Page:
The most creative linesman I ever worked with and certainly one of the very best of all-time is Hockey Hall of Fame linesman Ray Scapinello (inducted into the Hockey Hall of Fame in 2008). Ray was no giant at 5'7" tall but was lightning fast on his skates and earned the respect of every player and coach in the League. When Scotty Morrison hired 6'11" linesman Mike Cvik he paired him with the diminutive Scapinello in his first assignment in Toronto. Aside from the opportunity to learn from one of the best in Scapinello, Scotty demonstrated his sense of humor by putting 'Mutt and Jeff' together in that game. When I was added to that tandem as the referee 'Scamp' and I told big 'Honda' not to stand near us for the National Anthem!
Ray Scapinello read the play just as quickly as he skated and demonstrated a unique flair in making his calls on the blue line. I'm sure he might have missed a call or two over his career because no one is perfect but I must confess I can't ever remember seeing him miss one in the many, many big games we worked together!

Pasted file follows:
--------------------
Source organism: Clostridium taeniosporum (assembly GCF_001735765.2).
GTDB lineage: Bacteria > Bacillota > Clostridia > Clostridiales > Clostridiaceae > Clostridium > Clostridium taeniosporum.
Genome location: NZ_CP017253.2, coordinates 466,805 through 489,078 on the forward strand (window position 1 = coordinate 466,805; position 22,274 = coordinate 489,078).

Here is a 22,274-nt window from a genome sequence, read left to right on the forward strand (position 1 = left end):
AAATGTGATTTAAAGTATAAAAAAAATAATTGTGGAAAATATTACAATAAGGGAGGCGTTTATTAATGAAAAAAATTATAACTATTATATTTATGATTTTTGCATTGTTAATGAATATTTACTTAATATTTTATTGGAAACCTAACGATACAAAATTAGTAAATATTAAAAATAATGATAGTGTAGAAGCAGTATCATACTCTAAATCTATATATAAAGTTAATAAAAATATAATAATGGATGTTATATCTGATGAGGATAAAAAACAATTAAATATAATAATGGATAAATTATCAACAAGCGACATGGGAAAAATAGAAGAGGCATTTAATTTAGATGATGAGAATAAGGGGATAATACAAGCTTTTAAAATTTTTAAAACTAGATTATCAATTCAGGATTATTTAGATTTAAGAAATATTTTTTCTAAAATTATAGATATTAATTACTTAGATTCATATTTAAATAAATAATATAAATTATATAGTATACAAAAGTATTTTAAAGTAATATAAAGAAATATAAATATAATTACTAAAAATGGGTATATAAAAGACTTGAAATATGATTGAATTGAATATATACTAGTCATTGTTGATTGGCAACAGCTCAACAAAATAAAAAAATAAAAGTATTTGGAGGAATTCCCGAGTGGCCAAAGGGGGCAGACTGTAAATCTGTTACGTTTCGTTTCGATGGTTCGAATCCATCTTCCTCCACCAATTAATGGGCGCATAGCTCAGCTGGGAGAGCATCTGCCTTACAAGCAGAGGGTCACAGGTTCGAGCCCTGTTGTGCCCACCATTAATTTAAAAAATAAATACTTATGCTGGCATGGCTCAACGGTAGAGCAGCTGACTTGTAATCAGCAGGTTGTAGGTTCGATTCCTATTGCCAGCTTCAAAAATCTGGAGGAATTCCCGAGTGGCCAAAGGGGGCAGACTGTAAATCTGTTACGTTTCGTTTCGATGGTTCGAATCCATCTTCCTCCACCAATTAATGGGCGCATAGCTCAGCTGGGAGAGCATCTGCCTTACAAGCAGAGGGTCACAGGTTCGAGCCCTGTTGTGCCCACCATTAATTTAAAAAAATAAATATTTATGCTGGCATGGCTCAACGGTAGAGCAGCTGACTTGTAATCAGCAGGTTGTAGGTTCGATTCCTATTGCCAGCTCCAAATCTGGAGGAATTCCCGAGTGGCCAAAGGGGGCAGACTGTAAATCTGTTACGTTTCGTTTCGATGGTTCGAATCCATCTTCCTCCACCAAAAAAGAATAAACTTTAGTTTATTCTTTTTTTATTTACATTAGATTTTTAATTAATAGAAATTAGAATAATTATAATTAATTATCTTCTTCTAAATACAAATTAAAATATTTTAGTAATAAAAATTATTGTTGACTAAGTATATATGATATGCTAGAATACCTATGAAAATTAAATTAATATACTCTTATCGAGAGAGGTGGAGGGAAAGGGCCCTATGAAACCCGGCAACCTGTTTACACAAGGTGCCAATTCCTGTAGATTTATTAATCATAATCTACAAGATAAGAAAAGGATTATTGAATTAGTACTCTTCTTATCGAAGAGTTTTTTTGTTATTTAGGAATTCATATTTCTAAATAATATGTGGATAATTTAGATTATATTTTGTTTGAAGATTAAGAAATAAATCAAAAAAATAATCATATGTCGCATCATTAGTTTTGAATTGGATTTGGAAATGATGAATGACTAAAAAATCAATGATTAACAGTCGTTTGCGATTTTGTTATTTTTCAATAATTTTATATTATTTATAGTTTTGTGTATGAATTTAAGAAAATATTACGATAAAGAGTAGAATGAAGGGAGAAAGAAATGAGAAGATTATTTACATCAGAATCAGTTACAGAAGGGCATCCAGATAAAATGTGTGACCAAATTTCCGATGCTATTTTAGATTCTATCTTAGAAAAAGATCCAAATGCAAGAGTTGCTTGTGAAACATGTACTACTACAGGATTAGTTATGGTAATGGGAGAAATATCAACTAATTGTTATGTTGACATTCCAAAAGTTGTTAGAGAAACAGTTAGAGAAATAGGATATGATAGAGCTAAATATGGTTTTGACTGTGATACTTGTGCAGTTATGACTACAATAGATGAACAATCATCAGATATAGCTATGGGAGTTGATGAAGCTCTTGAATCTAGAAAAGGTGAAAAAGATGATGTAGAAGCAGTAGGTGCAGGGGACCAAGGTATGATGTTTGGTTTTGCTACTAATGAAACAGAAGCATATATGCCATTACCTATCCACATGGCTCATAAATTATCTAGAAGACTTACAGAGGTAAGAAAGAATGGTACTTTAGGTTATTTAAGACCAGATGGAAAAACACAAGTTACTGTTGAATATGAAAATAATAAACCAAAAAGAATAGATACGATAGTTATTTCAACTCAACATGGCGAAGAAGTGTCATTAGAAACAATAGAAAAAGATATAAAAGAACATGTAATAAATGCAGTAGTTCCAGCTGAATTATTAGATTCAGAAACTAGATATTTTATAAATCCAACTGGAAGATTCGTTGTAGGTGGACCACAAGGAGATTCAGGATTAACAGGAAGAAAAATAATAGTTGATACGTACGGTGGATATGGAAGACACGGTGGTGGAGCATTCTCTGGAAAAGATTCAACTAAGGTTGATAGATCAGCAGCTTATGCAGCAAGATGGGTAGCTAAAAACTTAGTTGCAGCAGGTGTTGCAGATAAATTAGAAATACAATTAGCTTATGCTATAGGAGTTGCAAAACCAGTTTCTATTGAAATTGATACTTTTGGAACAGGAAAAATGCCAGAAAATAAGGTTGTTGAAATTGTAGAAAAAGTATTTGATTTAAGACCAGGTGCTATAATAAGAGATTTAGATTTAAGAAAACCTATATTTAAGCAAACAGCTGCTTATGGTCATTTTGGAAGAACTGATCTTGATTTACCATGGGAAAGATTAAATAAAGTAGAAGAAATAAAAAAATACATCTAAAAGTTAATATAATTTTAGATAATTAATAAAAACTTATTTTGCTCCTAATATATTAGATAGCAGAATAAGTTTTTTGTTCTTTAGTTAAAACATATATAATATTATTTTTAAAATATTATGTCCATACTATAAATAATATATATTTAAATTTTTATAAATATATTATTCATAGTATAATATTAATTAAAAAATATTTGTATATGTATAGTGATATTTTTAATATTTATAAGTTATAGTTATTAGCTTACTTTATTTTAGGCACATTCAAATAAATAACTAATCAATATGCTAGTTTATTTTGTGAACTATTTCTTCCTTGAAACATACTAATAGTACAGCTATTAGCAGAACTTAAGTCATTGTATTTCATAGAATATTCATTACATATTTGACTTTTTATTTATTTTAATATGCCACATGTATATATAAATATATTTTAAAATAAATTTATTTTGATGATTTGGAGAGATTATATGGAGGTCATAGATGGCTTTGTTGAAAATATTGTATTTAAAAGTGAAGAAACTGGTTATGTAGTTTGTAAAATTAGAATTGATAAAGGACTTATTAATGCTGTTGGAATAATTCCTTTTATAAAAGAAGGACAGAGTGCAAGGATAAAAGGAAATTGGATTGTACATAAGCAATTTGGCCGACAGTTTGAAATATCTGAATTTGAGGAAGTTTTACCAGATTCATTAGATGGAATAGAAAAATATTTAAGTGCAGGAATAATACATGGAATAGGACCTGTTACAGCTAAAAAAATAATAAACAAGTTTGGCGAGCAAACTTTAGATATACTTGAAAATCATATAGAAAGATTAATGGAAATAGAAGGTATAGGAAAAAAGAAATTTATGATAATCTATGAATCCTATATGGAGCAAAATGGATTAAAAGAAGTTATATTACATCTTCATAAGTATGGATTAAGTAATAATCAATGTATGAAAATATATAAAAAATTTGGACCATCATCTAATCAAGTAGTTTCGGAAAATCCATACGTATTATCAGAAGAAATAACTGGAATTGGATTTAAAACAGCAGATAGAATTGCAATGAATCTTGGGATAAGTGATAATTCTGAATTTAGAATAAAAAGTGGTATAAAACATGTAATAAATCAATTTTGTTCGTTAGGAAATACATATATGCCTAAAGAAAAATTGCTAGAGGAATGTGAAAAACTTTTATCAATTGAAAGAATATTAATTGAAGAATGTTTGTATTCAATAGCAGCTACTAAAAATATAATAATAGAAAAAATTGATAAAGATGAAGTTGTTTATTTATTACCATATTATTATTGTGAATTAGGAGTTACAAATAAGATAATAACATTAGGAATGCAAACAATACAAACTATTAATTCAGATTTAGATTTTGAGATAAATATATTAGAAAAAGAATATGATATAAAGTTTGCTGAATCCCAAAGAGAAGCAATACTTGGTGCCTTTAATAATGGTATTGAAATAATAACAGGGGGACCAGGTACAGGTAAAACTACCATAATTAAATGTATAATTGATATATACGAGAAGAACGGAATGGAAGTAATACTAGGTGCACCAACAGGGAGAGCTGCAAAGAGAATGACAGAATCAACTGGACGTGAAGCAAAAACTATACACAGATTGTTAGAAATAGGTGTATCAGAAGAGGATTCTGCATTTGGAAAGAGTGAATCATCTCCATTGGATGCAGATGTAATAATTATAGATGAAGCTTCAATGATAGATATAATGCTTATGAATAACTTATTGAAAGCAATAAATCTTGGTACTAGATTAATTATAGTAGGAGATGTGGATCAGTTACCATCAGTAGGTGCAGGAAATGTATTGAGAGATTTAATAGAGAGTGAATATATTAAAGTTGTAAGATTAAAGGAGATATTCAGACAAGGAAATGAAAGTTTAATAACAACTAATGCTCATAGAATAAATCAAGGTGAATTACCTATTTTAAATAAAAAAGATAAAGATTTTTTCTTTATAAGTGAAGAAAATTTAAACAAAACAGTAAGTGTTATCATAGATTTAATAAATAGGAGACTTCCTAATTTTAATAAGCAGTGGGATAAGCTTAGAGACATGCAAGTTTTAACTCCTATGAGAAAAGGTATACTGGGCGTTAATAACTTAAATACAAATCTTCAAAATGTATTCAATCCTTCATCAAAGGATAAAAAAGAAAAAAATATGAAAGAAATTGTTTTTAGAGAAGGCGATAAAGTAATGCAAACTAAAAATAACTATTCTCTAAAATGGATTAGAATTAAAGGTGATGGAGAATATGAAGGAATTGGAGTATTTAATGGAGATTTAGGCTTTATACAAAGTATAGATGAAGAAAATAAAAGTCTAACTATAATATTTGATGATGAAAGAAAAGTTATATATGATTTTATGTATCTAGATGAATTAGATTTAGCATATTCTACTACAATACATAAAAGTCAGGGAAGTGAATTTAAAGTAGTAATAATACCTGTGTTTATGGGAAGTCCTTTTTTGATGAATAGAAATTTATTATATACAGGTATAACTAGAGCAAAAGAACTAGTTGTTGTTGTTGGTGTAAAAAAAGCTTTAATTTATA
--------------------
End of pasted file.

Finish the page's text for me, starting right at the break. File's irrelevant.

'Scamp' would not only get inside the zone ahead of the play but on the close ones he would be down on one knee with his eyes set like a laser on the inside edge of the blue line. He did whatever was necessary to make the call. One time as players approached him with speed down the wall, rather than bump into the attacking zone I witnessed Ray jump into the players' bench at the blue line to make the call;. The players seated on the bench had a stunned look on their face as 'Scampy' made a washout signal from their side of the boards and then jumped back onto the ice once the attacking players passed by.
Scampy always found a way to make the call from the best and most desired position. I am sure his advice to the current group of linesmen is to read and react to the play quickly and then move your feet to get in the best and most desired position to make the call.
Ray Scapinello is without a doubt one of the very best linesman in the history of the NHL.